A ground-breaking ritual was held on December 4, 2020 for the construction of a 50-storey tower in the Hurlingham area of Nairobi, which will host the Council of Governors’ offices, and the Devolution Ministry.
Dubbed G47 Ugatuzi Tower, the skyscraper that will be built at the junction of Chaka Road and Argwings Kodhek Road, is the result of a partnership between CoG and the County Pension Fund (CPF).
CoG chairperson Wycliffe Oparanya said the Council had been keen to enhance coordination of county governments activities under one roof and construction of the G47 Ugatuzi Tower would fulfil that desire.
“Today marks the beginning of actualization to fulfil this desire by ground-breaking a magnificent devolution headquarters which will have 50 floors to accommodate council of governors offices, county satellite offices, county assemblies’ forum offices and the ministry of devolution and its related state agencies,” Mr Oparanya said during the ceremony.
The Sh5 billion project, whose construction plan has been underway since 2016, is shrouded in mystery – with only a handful of details such as budget, location, and render images having been made available.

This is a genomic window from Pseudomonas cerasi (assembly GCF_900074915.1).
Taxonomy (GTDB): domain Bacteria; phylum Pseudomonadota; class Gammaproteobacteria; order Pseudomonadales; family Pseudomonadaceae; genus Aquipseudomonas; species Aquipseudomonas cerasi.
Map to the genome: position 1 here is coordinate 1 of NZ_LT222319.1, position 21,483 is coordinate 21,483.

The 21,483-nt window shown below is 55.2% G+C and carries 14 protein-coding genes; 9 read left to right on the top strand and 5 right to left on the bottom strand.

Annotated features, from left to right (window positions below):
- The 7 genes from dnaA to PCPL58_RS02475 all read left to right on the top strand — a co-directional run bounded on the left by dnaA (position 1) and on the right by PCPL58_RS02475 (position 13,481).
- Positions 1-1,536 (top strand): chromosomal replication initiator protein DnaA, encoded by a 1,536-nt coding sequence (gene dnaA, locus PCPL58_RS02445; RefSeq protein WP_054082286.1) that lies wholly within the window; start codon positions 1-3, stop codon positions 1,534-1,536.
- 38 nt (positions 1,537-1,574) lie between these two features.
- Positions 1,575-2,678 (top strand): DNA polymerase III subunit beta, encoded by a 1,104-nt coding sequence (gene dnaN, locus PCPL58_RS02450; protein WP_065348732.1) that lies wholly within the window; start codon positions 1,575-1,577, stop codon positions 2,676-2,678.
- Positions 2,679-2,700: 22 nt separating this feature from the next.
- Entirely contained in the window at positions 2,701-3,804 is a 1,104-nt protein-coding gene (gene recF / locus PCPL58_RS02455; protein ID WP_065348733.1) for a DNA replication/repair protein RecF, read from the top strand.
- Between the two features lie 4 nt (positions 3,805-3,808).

The actual height of the building, for example, remains a subject of speculations. Other details such as the identity of the architects, contractor, sub-contractors, construction timelines, and the environmental impact assessment report are equally not publicly accessible.
Challenged in court
Last week, the Kenya County Government Workers Union moved to the High Court to stop the G47 Ugatuzi Tower project saying the plan was not subjected to public participation.
The union is also seeking to prohibit CPF from erecting the tower on the plot that belongs to the workers.
“Public interest favour conserving the pension of workers from wastage and investment that contravenes the Constitution. It will be against the public interest if retirees cannot access their pension due to the illegal investments arising from Ugatuzi Towers,” said Roba Duba, the union’s general secretary.
The union said the Sh5 billion budget represents a huge share of the workers’ pension, which is likely to be misused if the project is allowed to continue as planned.
“To date, members and others stakeholders do not know the specifics of the project apart from what is in the public domain,” Mr Duba said, adding that the joint venture by LapTrust and CPF was unlawful.